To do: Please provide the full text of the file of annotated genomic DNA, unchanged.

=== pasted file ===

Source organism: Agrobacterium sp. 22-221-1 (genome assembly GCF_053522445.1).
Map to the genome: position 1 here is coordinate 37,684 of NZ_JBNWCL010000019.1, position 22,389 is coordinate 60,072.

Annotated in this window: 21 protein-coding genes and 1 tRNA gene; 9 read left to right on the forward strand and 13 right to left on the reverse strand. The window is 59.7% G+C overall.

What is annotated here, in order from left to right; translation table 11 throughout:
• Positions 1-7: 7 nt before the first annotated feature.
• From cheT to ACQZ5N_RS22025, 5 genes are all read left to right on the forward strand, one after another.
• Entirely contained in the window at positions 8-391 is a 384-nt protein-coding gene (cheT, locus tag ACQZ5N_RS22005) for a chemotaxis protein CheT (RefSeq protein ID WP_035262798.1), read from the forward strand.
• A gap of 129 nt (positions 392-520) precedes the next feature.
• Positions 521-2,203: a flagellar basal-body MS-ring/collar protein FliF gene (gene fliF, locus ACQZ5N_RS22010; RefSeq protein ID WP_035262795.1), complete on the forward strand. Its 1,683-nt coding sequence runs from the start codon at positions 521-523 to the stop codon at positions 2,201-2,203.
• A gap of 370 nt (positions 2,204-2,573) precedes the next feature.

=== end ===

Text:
Source organism: Agrobacterium sp. 22-221-1 (genome assembly GCF_053522445.1).
Map to the genome: position 1 here is coordinate 37,684 of NZ_JBNWCL010000019.1, position 22,389 is coordinate 60,072.

Annotated in this window: 21 protein-coding genes and 1 tRNA gene; 9 read left to right on the forward strand and 13 right to left on the reverse strand. The window is 59.7% G+C overall.

What is annotated here, in order from left to right; translation table 11 throughout:
• Positions 1-7: 7 nt before the first annotated feature.
• From cheT to ACQZ5N_RS22025, 5 genes are all read left to right on the forward strand, one after another.
• Entirely contained in the window at positions 8-391 is a 384-nt protein-coding gene (cheT, locus tag ACQZ5N_RS22005) for a chemotaxis protein CheT (RefSeq protein ID WP_035262798.1), read from the forward strand.
• A gap of 129 nt (positions 392-520) precedes the next feature.
• Positions 521-2,203: a flagellar basal-body MS-ring/collar protein FliF gene (gene fliF, locus ACQZ5N_RS22010; RefSeq protein ID WP_035262795.1), complete on the forward strand. Its 1,683-nt coding sequence runs from the start codon at positions 521-523 to the stop codon at positions 2,201-2,203.
• A gap of 370 nt (positions 2,204-2,573) precedes the next feature.